Now that the research is being presented in the journal  Neurology , it is evident that an increase in one of the biomarkers took place even with moderate COVID-19—that is, in patients admitted to hospital but not in need of ventilator support. This marker, known as GFAP (glial fibrillary acidic protein), is normally present in astrocytes, a star-shaped neuron-supportive cell type in the brain, but leaks out in the event of astrocytic injury or overactivation.

CLICK HERE to read more about this COVID-19 connection.
CLICK HERE f or more information and to register for this free information session on this emerging best practice alternative to formal guardianship.
Molecular hydrogen (H 2 ) is known to protect neurons against reactive oxygen species (ROS) and has ameliorative effects on ischemia/reperfusion injury with few side effects 6 . H 2  gas or H 2 -rich saline also has beneficial effects against EBI after SAH 7 , 8 . H 2  suppresses expression of S100 calcium-binding protein B (S100B), phosphorylation of C-Jun N-terminal kinase (JNK), and reactive astrogliosis through reduction of ROS and lower neuronal cell damage in several rat disease models except for SAH 9 , 10 , 11 . However, the effects of H 2  on DBI remain unclear.

Recently, we developed and reported a new modified rat endovascular perforation (EVP) SAH model, the SAH + unilateral common carotid artery occlusion (UCCAO) model 12 . In this SAH + UCCAO model, mild EVP SAH-induced UCCAO was combined with early cerebral hypoperfusion begun 24 h after SAH induction to mimic the clinical course of early cerebral hypoperfusion after SAH.

This model is useful to elucidate the pathophysiological mechanisms of EBI, CV, and DBI without high mortality 12 .

CLICK HERE to read more about this experiment treatment.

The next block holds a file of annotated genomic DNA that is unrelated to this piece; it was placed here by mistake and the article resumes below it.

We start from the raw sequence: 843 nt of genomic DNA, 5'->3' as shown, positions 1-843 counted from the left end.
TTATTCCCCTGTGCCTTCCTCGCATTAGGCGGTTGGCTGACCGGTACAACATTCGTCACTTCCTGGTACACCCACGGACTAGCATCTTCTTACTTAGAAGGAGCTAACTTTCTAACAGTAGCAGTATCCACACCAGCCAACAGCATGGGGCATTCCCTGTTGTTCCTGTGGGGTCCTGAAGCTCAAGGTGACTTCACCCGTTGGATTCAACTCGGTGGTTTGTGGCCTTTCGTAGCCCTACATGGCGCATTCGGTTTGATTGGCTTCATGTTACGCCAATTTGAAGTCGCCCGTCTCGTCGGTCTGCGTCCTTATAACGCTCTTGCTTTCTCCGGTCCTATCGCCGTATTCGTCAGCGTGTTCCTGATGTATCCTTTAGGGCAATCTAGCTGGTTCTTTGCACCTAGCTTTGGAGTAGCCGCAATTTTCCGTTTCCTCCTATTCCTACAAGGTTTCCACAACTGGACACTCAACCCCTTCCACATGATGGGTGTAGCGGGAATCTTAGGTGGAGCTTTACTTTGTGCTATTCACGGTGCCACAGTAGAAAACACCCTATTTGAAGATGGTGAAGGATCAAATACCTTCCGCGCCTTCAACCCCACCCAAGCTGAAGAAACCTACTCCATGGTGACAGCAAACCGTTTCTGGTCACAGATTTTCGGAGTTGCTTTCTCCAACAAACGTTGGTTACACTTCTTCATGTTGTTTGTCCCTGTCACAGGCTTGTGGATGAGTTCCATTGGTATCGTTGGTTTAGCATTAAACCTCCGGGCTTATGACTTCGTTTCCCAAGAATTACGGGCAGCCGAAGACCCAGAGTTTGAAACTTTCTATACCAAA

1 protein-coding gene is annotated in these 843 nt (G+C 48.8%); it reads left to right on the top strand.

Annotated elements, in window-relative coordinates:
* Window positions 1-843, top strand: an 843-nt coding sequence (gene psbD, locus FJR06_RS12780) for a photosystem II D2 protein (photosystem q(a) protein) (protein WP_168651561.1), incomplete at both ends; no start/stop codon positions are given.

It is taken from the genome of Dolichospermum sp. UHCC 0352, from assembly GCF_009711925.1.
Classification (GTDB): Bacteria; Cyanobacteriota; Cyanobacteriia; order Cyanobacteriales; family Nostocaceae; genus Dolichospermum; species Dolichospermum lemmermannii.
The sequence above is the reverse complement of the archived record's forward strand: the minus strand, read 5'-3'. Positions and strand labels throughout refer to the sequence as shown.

ONLINE Brain Injury Support Groups

Severe Brain Injury Caregiver Group
Zoom Room Internet Conference
2 nd  and 4 th  Sunday of the month, 7:30 p – 8:45p
Tom Gallup 301-502-8420

BIAMD Check In Chats
Every Friday at Noon
To register for a Check-In-Chat please visit

Young Stroke Group
The first and third Fridays of the month from 11:30 a.m. to 1 p.m. ET.
​For individuals in their 20’s to 60’s, Contact: Susan Emery

Rockville Brain Injury Support Group
2 nd  Thursday, 6:30p – 7:30p
Tom Wilkinson 240-493-8472
Anne Arundel County Brain Injury Support Group
3rd Tuesday, 7:00 p.m. – 8:30 p.m.
Debbie Cottrill (410) 320-8948 

Brain Injury Support Group
1st Monday, 6:30 p.m. – 8:00 p.m.
Candice Rebuck (410) 448-6303

Caregivers Support Group
4th Tuesday, 6:00 p.m. – 7:00 p.m.
Gwen Alexander (410) 448-6311

Stroke Support Group
Meets monthly 10:00 a.m. – Noon
Brandy Breaux (410) 448-6821
Call for the monthly calendar
Online stroke support and information resources
The John “Jack” Godfrey Brain Injury Support Group
2nd Tuesday, 6:00p – 7:00p 
Dawn Moreland (301) 618-2364 
Brentrell Spencer (301) 618-2134
BIADC Support Group
3rd Wednesday, 5:30p – 7:30p
Gemma Rosas (NRH) (202)-877-1192
Joan Joyce (NRH) (202) 877-1420

2) What We are Reading This Week
Head Cases takes us into the dark side of the brain in an astonishing sequence of stories, at once true and strange, from the world of brain damage. Michael Paul Mason is one of an elite group of experts who coordinate care in the complicated aftermath of tragic injuries that can last a lifetime. On the road with Mason, we encounter survivors of brain injuries as they struggle to map and make sense of the new worlds they inhabit.

Underlying each of these survivors’ stories is an exploration of the brain and its mysteries. When injured, the brain must figure out how to heal itself, reorganizing its physiology in order to do the job. Mason gives us a series of vivid glimpses into brain science, the last frontier of medicine, and we come away in awe of the miracles of the brain’s workings and astonished at the fragility of the brain and the sense of self, life, and order that resides there. Head Cases “[achieves] through sympathy and curiosity insight like that which pulses through genuine literature” (The New York Sun); it is at once illuminating and deeply affecting.

CLICK HERE for more on this book.
1) Quote We Are Contemplating...

“An investment in knowledge
pays the best interest.

Have you ever clicked on the pictures posted at the end of every #5ThoughtsFridays? Try it. You might learn something fun!